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Welcome to the world of the Vincent D'Onofrio obsessed - and a bit of real life thrown in.

Wednesday, February 29, 2012

Bigger, Better, Louder

As my student Alex has gone to spend a few days in respite care (and strangely didn't want me to take his school work there...) I took some of his paperwork into the hospital school today to file it.

A couple of years ago I did a post about the hospital school and the children's hospital where it's housed (sort of). It has a huge glass atrium where the school was inserted with no walls, no ceiling, glaring sunlight, heat in summer, cold in winter and voices echoing all round you and leaving you with a headache. The architects and engineers did such a good job of this abomination that six years after the building opened they are installing internal scaffolding so that they can replace the glass, which it seems is not safe. So now the heat is even worse because the school area is boxed in, and the noise is unbearable. Imagine being in a box with someone banging scaffolding together around you. Once I had finished, I intended to try and get some science DVDs for Alex's schooling. I was unsuccessful. But my long trek (seemed like about 3 million miles, but it was probably only a round trip of 5 or 6) took me close to the Royal Academy of Arts, so I decided to see if I could get in to see the Hockney exhibition.

Wow! It was stunning. Even with my legs dropping off, I spent an hour-and-a-half taking it all in. It was much better than the Leonardo exhibition, because real thought had been put into how to group and display the pictures. I suppose it helps that the artist is still alive to supervise.

The landscapes date back over his career back to the 1950s, with a substantial number done recently specifically for the exhibition. There are oils, b/w sketches, watercolours and TA-DA! pictures done on the iPad. There are slideshows of them on several machines, and there are huge, multi-page printouts. I wish I had an App for that...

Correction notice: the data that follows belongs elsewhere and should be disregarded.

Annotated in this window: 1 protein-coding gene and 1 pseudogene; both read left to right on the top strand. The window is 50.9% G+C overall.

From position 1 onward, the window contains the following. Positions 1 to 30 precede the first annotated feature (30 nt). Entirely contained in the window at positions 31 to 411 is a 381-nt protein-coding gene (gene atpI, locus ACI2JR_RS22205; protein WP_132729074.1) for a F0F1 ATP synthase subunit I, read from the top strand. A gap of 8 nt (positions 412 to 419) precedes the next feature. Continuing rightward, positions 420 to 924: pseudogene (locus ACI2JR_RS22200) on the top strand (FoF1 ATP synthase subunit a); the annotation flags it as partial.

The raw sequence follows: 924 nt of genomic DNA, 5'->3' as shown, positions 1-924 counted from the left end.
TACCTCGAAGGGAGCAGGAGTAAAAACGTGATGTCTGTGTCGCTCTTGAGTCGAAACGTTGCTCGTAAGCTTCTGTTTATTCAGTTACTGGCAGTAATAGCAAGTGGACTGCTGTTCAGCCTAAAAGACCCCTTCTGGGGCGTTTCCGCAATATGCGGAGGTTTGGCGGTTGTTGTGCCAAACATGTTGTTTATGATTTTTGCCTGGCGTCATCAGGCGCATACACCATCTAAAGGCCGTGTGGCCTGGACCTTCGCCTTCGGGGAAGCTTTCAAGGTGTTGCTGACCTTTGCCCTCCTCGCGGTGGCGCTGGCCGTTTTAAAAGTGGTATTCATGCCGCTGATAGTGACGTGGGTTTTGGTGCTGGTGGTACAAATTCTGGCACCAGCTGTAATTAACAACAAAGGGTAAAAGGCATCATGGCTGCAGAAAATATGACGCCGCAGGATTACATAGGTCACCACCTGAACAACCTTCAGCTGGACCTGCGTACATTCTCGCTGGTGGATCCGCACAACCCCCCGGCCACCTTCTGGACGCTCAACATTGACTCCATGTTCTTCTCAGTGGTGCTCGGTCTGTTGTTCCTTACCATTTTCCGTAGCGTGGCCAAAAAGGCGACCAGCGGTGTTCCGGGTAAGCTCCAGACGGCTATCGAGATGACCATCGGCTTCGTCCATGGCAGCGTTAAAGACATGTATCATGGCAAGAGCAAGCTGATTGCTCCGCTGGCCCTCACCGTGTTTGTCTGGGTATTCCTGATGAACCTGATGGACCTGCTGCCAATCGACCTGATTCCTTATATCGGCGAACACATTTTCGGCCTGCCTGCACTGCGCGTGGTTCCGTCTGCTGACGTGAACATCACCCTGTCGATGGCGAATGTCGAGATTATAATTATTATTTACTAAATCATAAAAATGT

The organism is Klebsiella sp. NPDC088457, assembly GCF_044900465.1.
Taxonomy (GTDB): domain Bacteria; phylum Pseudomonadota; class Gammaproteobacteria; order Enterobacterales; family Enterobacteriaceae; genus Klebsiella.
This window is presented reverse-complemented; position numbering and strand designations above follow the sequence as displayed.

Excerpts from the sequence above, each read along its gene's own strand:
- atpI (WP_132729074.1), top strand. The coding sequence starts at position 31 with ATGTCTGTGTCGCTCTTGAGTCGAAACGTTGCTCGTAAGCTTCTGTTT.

Of course, the crowning glory of the exhibition was the filmshow. Hockney had supervised the editing together of his nine-camera films so that 18 frames were showing at once, with the same scene filmed at different times on either side. There were audible gasps as one pair of films moved into the next.

Most people were awed into silence as they watched. It was a really peaceful and calming experience.

Except for the man next to me with his audioguide on (why?) and loud enough for me to have to suffer it too.

And the woman who took a phone call. The ringtone was not enough. Her side of the conversation was not enough. She had to make sure I could hear the other half too.

And the man who felt obliged to explain every set to his wife. Obviously she was stupid and he was so brilliant he had to give her - and the rest of us ignoramuses - the benefit of his genius.

And the women who held a loud conversation, most of it nothing to do with what was on show, and who weren't even looking at the screen. My contribution was to ask them equally loudly to take their conversation outside.

What is wrong with people? Why can't they relax and enjoy having something so wonderful just wash over them?


Anonymous said...

I actually don't understand why some people seem to have this 'need' to fill any silences with the sound of their own damn voices!

vikeau said...

You're a brave woman. Most people who are that rude and tackless are also volitle and are more likely than not going to curse at you and continue being rude. So good for you, I'm sure the others around you were thankful as well.

JoJo said...

See this is why I hate to do anything out in public. People are so annoying and obnoxious.

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